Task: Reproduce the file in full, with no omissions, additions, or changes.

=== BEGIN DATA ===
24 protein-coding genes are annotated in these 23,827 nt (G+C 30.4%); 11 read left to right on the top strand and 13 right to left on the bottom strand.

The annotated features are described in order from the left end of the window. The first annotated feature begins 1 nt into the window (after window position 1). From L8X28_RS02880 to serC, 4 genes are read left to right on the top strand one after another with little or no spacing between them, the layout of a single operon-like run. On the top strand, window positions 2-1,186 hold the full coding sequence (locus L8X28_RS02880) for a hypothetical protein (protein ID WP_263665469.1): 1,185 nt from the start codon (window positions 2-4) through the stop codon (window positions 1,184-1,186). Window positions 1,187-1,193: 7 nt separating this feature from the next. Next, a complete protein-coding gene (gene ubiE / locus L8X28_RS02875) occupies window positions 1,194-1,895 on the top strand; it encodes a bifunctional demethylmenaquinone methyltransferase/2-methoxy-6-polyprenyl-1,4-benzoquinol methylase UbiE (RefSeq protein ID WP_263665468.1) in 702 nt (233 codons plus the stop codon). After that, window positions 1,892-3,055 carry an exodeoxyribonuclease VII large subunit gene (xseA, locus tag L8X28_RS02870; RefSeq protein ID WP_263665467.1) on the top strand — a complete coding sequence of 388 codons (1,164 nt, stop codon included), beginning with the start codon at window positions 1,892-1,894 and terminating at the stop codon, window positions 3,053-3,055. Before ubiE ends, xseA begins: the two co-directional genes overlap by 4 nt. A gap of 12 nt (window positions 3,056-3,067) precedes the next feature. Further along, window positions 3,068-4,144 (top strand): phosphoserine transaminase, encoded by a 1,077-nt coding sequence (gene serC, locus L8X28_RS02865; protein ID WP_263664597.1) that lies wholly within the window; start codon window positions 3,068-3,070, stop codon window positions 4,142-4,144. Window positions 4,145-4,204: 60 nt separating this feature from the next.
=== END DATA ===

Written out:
24 protein-coding genes are annotated in these 23,827 nt (G+C 30.4%); 11 read left to right on the top strand and 13 right to left on the bottom strand.

The annotated features are described in order from the left end of the window. The first annotated feature begins 1 nt into the window (after window position 1). From L8X28_RS02880 to serC, 4 genes are read left to right on the top strand one after another with little or no spacing between them, the layout of a single operon-like run. On the top strand, window positions 2-1,186 hold the full coding sequence (locus L8X28_RS02880) for a hypothetical protein (protein ID WP_263665469.1): 1,185 nt from the start codon (window positions 2-4) through the stop codon (window positions 1,184-1,186). Window positions 1,187-1,193: 7 nt separating this feature from the next. Next, a complete protein-coding gene (gene ubiE / locus L8X28_RS02875) occupies window positions 1,194-1,895 on the top strand; it encodes a bifunctional demethylmenaquinone methyltransferase/2-methoxy-6-polyprenyl-1,4-benzoquinol methylase UbiE (RefSeq protein ID WP_263665468.1) in 702 nt (233 codons plus the stop codon). After that, window positions 1,892-3,055 carry an exodeoxyribonuclease VII large subunit gene (xseA, locus tag L8X28_RS02870; RefSeq protein ID WP_263665467.1) on the top strand — a complete coding sequence of 388 codons (1,164 nt, stop codon included), beginning with the start codon at window positions 1,892-1,894 and terminating at the stop codon, window positions 3,053-3,055. Before ubiE ends, xseA begins: the two co-directional genes overlap by 4 nt. A gap of 12 nt (window positions 3,056-3,067) precedes the next feature. Further along, window positions 3,068-4,144 (top strand): phosphoserine transaminase, encoded by a 1,077-nt coding sequence (gene serC, locus L8X28_RS02865; protein ID WP_263664597.1) that lies wholly within the window; start codon window positions 3,068-3,070, stop codon window positions 4,142-4,144. Window positions 4,145-4,204: 60 nt separating this feature from the next.